Does it matter that we know little about religion?
By Charles C. Haynes
One of the great ironies of American life is that for all our religiosity, we don’t know much about religion.
Just how little we know about religion is in the media spotlight this month thanks to a new book by Boston University professor Stephen Prothero, “Religious Literacy: What Every American Needs to Know – and Doesn’t.”
As Prothero points out, evidence of our religious illiteracy isn’t hard to find. Polls reveal that not only are Americans ignorant of other faiths — they don’t even know much about their own.
So how did a nation steeped in religion at the founding become a place where most people can’t name the first book of the Bible? It’s a fascinating history that Prothero tells well.
Among the most misunderstood parts of the story is the U.S. Supreme Court’s role in creating what some religious conservatives call the “godless public schools.” Contrary to popular myth, the court wasn’t responsible for banishing religion from the public school curriculum in the 1960s. Religion actually disappeared from the textbooks when “sectarian teaching” was banned from schools in the wake of the bitter Protestant-Catholic Bible wars of the 19th century.
In reality, the Supreme Court has repeatedly encouraged teaching about religion (as distinguished from religious indoctrination) as part of a good public school education. Yes, the establishment clause of the First Amendment requires that school officials be neutral among religions and between religion and non-religion. But neutrality doesn’t mean hostility toward religion or silence about religion.
For many religious Americans, being left out is hardly “neutral.” If the public school curriculum were genuinely neutral, it would include study about religious ways of seeing the world across the curriculum.
Prothero rightly points out how the poor treatment of religion in public schools has helped make us a nation of religious illiterates (although the religious groups themselves also get their share of the blame). But if this is a problem today, it was far worse 20 years ago when the curriculum was almost entirely silent about religion and most teachers were afraid to touch the subject with the proverbial 10-foot pole.
That was 20 years ago. Today, state standards in the social studies include considerable mention of religion and therefore textbooks include more discussion of religion. Today, most history and literature teachers are aware that they can talk about religion and keep their jobs. Although better than nothing, this is hardly a recipe for religious literacy.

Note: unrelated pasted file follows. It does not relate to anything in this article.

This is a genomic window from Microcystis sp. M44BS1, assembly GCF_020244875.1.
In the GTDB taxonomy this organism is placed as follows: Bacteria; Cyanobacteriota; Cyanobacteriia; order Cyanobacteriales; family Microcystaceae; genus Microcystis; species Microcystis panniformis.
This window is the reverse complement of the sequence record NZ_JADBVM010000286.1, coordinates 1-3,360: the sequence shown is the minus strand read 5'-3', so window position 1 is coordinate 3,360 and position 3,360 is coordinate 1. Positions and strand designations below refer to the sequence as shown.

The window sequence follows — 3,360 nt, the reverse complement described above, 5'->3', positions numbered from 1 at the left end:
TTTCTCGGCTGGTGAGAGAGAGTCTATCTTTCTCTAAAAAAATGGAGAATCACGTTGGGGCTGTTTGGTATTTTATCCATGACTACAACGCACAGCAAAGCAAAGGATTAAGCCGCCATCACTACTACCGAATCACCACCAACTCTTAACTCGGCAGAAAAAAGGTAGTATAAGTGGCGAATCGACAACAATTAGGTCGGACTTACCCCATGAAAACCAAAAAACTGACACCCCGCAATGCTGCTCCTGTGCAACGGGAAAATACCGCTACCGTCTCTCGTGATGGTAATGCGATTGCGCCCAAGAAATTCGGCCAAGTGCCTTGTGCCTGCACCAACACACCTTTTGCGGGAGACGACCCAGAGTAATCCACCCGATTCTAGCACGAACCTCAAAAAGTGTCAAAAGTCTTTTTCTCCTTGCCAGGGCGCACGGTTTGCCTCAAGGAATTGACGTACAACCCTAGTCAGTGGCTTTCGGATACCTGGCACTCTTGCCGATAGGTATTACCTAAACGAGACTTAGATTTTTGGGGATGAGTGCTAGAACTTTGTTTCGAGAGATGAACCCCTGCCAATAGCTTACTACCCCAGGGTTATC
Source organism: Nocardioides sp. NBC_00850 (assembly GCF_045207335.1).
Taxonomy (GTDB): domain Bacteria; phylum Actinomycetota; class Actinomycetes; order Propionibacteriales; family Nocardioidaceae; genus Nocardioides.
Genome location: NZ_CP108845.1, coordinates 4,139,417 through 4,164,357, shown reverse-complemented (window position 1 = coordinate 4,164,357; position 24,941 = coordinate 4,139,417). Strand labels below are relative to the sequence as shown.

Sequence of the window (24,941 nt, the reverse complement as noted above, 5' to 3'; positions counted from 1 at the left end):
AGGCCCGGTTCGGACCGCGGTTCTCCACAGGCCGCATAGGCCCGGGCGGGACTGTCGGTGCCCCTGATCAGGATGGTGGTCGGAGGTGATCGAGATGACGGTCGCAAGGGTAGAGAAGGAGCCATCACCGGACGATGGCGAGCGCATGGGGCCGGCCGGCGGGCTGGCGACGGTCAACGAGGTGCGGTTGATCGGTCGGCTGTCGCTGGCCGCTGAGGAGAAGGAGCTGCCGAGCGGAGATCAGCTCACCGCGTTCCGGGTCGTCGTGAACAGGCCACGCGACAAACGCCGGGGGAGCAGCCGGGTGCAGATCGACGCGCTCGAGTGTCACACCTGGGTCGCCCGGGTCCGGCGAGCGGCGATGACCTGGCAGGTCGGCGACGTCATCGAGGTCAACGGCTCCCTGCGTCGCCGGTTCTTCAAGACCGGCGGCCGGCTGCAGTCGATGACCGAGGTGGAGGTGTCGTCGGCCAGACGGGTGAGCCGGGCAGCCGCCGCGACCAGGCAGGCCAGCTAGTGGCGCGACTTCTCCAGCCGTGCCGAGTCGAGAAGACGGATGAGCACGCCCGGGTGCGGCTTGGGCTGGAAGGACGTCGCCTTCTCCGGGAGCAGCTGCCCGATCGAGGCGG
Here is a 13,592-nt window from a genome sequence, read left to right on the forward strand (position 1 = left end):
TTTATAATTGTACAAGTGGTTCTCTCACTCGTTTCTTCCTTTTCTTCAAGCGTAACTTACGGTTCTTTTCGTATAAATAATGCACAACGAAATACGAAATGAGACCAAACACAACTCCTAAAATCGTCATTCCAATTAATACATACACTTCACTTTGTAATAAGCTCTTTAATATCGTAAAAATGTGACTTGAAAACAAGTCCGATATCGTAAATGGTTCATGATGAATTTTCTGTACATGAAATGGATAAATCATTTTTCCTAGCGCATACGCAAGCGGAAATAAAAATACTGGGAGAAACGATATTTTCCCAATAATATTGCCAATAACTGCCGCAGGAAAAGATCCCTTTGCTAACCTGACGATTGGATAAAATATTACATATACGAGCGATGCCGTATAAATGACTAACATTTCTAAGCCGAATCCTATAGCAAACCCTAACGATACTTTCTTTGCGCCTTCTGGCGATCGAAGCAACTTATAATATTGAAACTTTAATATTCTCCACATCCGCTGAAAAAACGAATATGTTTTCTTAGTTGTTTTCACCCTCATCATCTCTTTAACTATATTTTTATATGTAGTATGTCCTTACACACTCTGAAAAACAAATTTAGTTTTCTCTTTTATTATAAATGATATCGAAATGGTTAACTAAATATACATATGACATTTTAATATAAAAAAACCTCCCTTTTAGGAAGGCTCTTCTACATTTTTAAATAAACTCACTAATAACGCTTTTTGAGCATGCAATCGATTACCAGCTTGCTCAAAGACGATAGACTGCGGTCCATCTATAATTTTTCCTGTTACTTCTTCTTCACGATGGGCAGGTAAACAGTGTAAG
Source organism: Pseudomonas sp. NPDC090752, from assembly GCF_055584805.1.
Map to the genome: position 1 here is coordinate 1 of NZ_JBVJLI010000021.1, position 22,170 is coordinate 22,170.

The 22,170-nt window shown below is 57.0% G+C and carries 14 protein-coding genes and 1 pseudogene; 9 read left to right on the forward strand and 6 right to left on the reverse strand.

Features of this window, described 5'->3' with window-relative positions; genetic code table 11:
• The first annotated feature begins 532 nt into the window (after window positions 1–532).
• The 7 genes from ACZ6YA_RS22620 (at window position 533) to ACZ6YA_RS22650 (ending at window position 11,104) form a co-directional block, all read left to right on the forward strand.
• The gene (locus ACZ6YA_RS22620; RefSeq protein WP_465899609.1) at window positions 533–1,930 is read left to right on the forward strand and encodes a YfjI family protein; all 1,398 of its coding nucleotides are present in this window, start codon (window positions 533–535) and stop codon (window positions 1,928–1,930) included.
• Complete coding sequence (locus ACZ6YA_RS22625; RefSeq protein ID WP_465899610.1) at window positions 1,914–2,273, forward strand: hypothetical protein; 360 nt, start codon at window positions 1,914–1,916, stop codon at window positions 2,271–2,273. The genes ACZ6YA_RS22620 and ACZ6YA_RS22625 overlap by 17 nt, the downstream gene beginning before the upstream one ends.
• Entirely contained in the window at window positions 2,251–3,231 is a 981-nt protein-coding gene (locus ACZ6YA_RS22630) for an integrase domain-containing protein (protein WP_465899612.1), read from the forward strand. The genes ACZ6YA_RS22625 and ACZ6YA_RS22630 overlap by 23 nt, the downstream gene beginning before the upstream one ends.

Going to the next level, however, won’t be easy. Many educators are content with “mentioning” religion more often, seeing little need for in-depth treatment of it. Many religious people are happy to see their religion (favorably) discussed, but aren’t so sure students should learn about those “others.”
Does this matter? Prothero thinks so. And since I have spent much of the past two decades trying to persuade schools to take religion seriously, I obviously think so, too.
Religious literacy matters because religion matters. Religion isn’t just something people used to believe a long time ago. Religion plays a central role — for better and for worse — in shaping events at home and abroad. As we’ve learned since 9/11, what we don’t know about religion can hurt us.
No graduate from an American high school or college is prepared to meet the challenges of the 21st century without some knowledge of the world’s major religions.
Religious literacy also matters because religious freedom matters. The United States is the most religiously diverse place in the world and, among developed nations, the most religious. How can we negotiate religious differences — and protect everyone’s rights — if we don’t understand one another?
The cure for religious illiteracy, Prothero argues, is for public high schools to require two religion courses: one in Bible and another in world religions. And he would require all college graduates to take at least one course in religious studies.
I have no problem with a college requirement. And I have long proposed a high school world-religions requirement. Religion is too important, too complex, to be handled adequately by brief discussions in history or literature courses. Some high schools currently offer electives in world religions (there are 11 such courses in Fairfax County, Va., alone). At least one school district (Modesto, Calif.) requires a one-semester course in world religions at the 9th grade level. So it can be done — without controversy or lawsuits.
A required Bible course is another matter. Given its place in Western civilization, schools should include substantial study about the Bible in history and literature courses. And, if handled well, a Bible elective can be a valuable option for students. But a required Bible course comes too close to privileging the Jewish and Christian traditions. Moreover, many school districts are already embroiled in conflicts over Bible electives. Requiring all students to take a Bible course would only up the ante.
Whatever your favored solution, don’t expect reform anytime soon. After all, it has taken 20 years to get minimal treatment of religion in textbooks. But in a world torn by sectarian conflict — and a nation increasingly divided by religion — I wonder if we have time to wait.
Charles C. Haynes is senior scholar at the First Amendment Center in Arlington, Va. Web: firstamendmentcenter.org.